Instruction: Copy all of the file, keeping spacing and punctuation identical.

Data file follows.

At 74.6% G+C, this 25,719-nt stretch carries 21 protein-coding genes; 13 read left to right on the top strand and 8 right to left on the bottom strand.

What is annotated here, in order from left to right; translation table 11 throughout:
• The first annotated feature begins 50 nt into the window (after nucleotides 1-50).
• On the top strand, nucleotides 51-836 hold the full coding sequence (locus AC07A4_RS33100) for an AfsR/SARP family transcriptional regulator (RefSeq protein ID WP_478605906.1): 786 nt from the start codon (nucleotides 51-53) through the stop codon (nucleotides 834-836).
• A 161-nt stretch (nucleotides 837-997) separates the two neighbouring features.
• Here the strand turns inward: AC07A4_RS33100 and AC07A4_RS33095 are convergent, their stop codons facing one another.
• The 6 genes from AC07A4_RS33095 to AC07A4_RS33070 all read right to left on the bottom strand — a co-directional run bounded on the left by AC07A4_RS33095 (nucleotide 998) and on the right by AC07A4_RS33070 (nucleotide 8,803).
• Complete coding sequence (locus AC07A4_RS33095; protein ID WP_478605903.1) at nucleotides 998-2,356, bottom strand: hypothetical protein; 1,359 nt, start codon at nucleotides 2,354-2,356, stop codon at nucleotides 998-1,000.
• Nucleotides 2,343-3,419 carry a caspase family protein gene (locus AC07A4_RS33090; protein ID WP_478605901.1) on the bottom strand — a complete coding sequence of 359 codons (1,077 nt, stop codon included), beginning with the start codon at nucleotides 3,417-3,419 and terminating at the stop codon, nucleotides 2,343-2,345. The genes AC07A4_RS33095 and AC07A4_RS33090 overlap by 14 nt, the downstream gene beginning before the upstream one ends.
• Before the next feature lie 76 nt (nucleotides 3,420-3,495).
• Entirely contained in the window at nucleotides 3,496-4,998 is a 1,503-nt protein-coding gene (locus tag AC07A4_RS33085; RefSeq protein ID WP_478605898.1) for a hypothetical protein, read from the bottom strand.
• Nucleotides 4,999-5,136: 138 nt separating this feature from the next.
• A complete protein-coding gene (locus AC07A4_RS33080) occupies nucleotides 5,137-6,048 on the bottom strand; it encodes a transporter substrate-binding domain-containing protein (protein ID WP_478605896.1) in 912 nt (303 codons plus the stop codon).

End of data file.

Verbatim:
At 74.6% G+C, this 25,719-nt stretch carries 21 protein-coding genes; 13 read left to right on the top strand and 8 right to left on the bottom strand.

What is annotated here, in order from left to right; translation table 11 throughout:
• The first annotated feature begins 50 nt into the window (after nucleotides 1-50).
• On the top strand, nucleotides 51-836 hold the full coding sequence (locus AC07A4_RS33100) for an AfsR/SARP family transcriptional regulator (RefSeq protein ID WP_478605906.1): 786 nt from the start codon (nucleotides 51-53) through the stop codon (nucleotides 834-836).
• A 161-nt stretch (nucleotides 837-997) separates the two neighbouring features.
• Here the strand turns inward: AC07A4_RS33100 and AC07A4_RS33095 are convergent, their stop codons facing one another.
• The 6 genes from AC07A4_RS33095 to AC07A4_RS33070 all read right to left on the bottom strand — a co-directional run bounded on the left by AC07A4_RS33095 (nucleotide 998) and on the right by AC07A4_RS33070 (nucleotide 8,803).
• Complete coding sequence (locus AC07A4_RS33095; protein ID WP_478605903.1) at nucleotides 998-2,356, bottom strand: hypothetical protein; 1,359 nt, start codon at nucleotides 2,354-2,356, stop codon at nucleotides 998-1,000.
• Nucleotides 2,343-3,419 carry a caspase family protein gene (locus AC07A4_RS33090; protein ID WP_478605901.1) on the bottom strand — a complete coding sequence of 359 codons (1,077 nt, stop codon included), beginning with the start codon at nucleotides 3,417-3,419 and terminating at the stop codon, nucleotides 2,343-2,345. The genes AC07A4_RS33095 and AC07A4_RS33090 overlap by 14 nt, the downstream gene beginning before the upstream one ends.
• Before the next feature lie 76 nt (nucleotides 3,420-3,495).
• Entirely contained in the window at nucleotides 3,496-4,998 is a 1,503-nt protein-coding gene (locus tag AC07A4_RS33085; RefSeq protein ID WP_478605898.1) for a hypothetical protein, read from the bottom strand.
• Nucleotides 4,999-5,136: 138 nt separating this feature from the next.
• A complete protein-coding gene (locus AC07A4_RS33080) occupies nucleotides 5,137-6,048 on the bottom strand; it encodes a transporter substrate-binding domain-containing protein (protein ID WP_478605896.1) in 912 nt (303 codons plus the stop codon).